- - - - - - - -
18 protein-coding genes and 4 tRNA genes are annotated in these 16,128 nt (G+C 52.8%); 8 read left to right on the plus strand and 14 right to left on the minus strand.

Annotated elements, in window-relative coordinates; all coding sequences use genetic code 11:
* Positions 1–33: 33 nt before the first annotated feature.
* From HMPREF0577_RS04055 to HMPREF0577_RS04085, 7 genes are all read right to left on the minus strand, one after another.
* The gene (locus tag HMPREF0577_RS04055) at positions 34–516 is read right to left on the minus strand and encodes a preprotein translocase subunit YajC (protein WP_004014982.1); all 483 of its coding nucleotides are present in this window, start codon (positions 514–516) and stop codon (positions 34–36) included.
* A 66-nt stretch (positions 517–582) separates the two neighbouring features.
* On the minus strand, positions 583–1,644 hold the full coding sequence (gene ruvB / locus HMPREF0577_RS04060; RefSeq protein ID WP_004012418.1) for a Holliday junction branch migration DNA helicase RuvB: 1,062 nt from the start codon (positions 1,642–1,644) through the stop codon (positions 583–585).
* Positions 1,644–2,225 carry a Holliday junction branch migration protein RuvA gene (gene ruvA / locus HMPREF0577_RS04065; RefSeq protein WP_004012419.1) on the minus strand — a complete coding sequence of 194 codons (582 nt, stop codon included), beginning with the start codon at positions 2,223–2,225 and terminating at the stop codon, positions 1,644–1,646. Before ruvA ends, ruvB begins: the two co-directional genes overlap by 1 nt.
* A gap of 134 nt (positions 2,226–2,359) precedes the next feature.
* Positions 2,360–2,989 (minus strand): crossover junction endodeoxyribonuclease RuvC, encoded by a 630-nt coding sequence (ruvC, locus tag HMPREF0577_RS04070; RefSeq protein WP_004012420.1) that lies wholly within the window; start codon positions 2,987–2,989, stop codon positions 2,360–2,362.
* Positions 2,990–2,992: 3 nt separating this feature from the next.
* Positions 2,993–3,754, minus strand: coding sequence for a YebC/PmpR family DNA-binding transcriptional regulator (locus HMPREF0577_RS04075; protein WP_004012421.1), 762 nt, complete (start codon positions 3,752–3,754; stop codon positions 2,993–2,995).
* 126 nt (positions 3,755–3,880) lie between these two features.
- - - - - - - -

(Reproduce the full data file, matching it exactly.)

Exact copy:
18 protein-coding genes and 4 tRNA genes are annotated in these 16,128 nt (G+C 52.8%); 8 read left to right on the plus strand and 14 right to left on the minus strand.

Annotated elements, in window-relative coordinates; all coding sequences use genetic code 11:
* Positions 1–33: 33 nt before the first annotated feature.
* From HMPREF0577_RS04055 to HMPREF0577_RS04085, 7 genes are all read right to left on the minus strand, one after another.
* The gene (locus tag HMPREF0577_RS04055) at positions 34–516 is read right to left on the minus strand and encodes a preprotein translocase subunit YajC (protein WP_004014982.1); all 483 of its coding nucleotides are present in this window, start codon (positions 514–516) and stop codon (positions 34–36) included.
* A 66-nt stretch (positions 517–582) separates the two neighbouring features.
* On the minus strand, positions 583–1,644 hold the full coding sequence (gene ruvB / locus HMPREF0577_RS04060; RefSeq protein ID WP_004012418.1) for a Holliday junction branch migration DNA helicase RuvB: 1,062 nt from the start codon (positions 1,642–1,644) through the stop codon (positions 583–585).
* Positions 1,644–2,225 carry a Holliday junction branch migration protein RuvA gene (gene ruvA / locus HMPREF0577_RS04065; RefSeq protein WP_004012419.1) on the minus strand — a complete coding sequence of 194 codons (582 nt, stop codon included), beginning with the start codon at positions 2,223–2,225 and terminating at the stop codon, positions 1,644–1,646. Before ruvA ends, ruvB begins: the two co-directional genes overlap by 1 nt.
* A gap of 134 nt (positions 2,226–2,359) precedes the next feature.
* Positions 2,360–2,989 (minus strand): crossover junction endodeoxyribonuclease RuvC, encoded by a 630-nt coding sequence (ruvC, locus tag HMPREF0577_RS04070; RefSeq protein WP_004012420.1) that lies wholly within the window; start codon positions 2,987–2,989, stop codon positions 2,360–2,362.
* Positions 2,990–2,992: 3 nt separating this feature from the next.
* Positions 2,993–3,754, minus strand: coding sequence for a YebC/PmpR family DNA-binding transcriptional regulator (locus HMPREF0577_RS04075; protein WP_004012421.1), 762 nt, complete (start codon positions 3,752–3,754; stop codon positions 2,993–2,995).
* 126 nt (positions 3,755–3,880) lie between these two features.